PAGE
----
Sometimes in our lives, seemingly unrelated events come together in such a way they make a very strong point. Such was the case for me a few weekends ago. I had just received the two video set "{{First Love}}" and planned on watching it Saturday evening.

In the Saturday morning paper, within just two pages, were two stories that impacted me significantly. First was a long story about Mitch Albom, the Detroit sportswriter, who wrote the monstrously successful book, "tuesday's with morrie." The point of the article was that Albom could with great eloquence recount the lessons he learned from Morrie Schwartz, his former professor, yet in reality he struggled to show evidence of the lessons in his life. Then came a review about a biography of Henri Nouwen, which talked with some sharpness of Nouwen's shallow theology and the life he led. While these stories were interesting, I passed them off as interesting weekend reading.

I sat down on Saturday evening expecting to watch just a portion of First Love - Part One. Some four hours later I found I had watched both tapes in their entirety and was anxious to see more.

First Love is a two video series featuring a who's who of early Christian musicians including, {{Love Song}}, {{2nd Chapter of Acts}}, {{Barry Mc Guire}}, {{Paul Clark}}, {{Andrae Crouch}}, {{Darrell Mansfield}}, Honeytree, {{Randy Stonehill}}, {{Terry Clark}}, {{Jamie Owens Collins}}, {{Chuck Girard}}, {{Annie Herring}}, {{Randy Matthews}}, {{John Fischer}}, and {{Matthew Ward}}. Also included was a tribute to the late {{Keith Green}}.

Each artist has just a few short minutes in which they are able to talk about what it was that brought them into the field of Christian music, some memory of their early days in Christian music, and the driving forces behind their music. Their simple stories, oft repeated, highlight what motivated their involvement in music -- a desire to reach people with the gospel. They say it different ways, they played different styles of music, but the common thread contained in their brief reflections is that they wanted the music to carry the message of what they had experienced; simply stated, Jesus.

There are moving testimonies, Randy Matthews recounting a good deed done him by Andrae, Andrae Crouch sharing about his calling, Randy Stonehill recalling his conversion, vulnerable personal sharing by Terry Clark, and the list could go on and on. These artists genuinely enjoy being together sharing themselves with the group. The environment is so warm and so familiar between the artists that a viewer sometimes feels like they are eavesdropping on another family's reunion.

Interspersed with the memories and the reflections are these artists playing their songs, some old some new. But all of them shining with the luster of high quality furniture hand rubbed to an exquisite finish. Unexpectedly, perhaps one of the most moving things about the video is to see the unabashed enthusiasm the artists have for the music, the sheer joy at seeing and hearing their friends perform, caught up in the message and the spontaneous worship evoked from the songs.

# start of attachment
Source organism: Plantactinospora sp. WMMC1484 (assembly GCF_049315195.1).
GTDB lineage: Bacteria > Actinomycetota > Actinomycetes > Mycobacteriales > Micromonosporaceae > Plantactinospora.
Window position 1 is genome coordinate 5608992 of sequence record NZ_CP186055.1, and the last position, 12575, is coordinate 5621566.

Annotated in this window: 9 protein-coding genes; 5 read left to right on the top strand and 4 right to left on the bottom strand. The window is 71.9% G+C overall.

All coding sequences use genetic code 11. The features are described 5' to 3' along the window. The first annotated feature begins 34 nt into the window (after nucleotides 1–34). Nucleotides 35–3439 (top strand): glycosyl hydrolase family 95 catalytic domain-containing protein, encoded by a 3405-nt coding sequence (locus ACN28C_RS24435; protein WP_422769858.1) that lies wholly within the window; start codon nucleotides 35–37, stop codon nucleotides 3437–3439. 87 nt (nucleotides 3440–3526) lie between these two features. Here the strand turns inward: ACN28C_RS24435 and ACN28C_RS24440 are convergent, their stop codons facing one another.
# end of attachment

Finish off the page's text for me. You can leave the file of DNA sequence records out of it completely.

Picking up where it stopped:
Anyone who was aware of Christian music during the 1970's will be reminded what it was about the music and the artists that drew them in. Anyone who didn't live through the birth and childhood of Christian music can catch a glimpse of what it was that made Christian music special. For me, it rekindled a fire that had perhaps been banked and left too long ago. As the title implies, the music took me back to my first love, Jesus. It pulled me back to remember my youth and my enthusiasm. It re-ignited in me the excitement of days past, but days still possible.

After I had finished watching the series and dried my eyes, the two articles from earlier that morning burst back into my mind. These wonderful pioneers are obviously worn, scarred by the onslaught of life's circumstances. They are fallen folks, just like me, just like you. They have never shirked from being a role model, but have always defined their role as pointing to Jesus. Their hurts and shortcomings, rather than detract from their message, emphasize the redemptive power of this Jesus to whom they gave their lives and their music. They haven't lived perfect lives just as Mitch Albom hasn't lived out the lesson's he learned from his late friend Morrie. Perfection isn't the point. Unwavering faith in the midst of a sin torn fallen world isn't the point. Redemption is the point. These artists wouldn't criticize Albom, they would say it is because of his shortcoming that he is welcome to join them.

Early Christian music has been, like Henri Nouwen in his recent biography, criticized for being shallow and naive. But I fear in our culture we have confused the meaning of shallow and simple. Often it is in simple statements of truth that we find the most profound meaning. In sharing their lives and their music these artists are clearly not shallow. It is simple, easy to remember and easy to hold onto when the storms of life roll through our lives uprooting all of our eloquently laid plans and schemes. When all else is blown away, these artists know the simple truth, Christ Remains.

These tapes are educational, fun and inspirational. I recommend them highly to anyone with any interest in Christian music. Entertaining, encouraging and uplifting. I need those things in my life and I bet a lot of other people could use a good shot of them too.

The message of {{First Love}} is pure, simple, and direct. It is Jesus who put the Christ in Christian music. And that is the start and the finish of the story.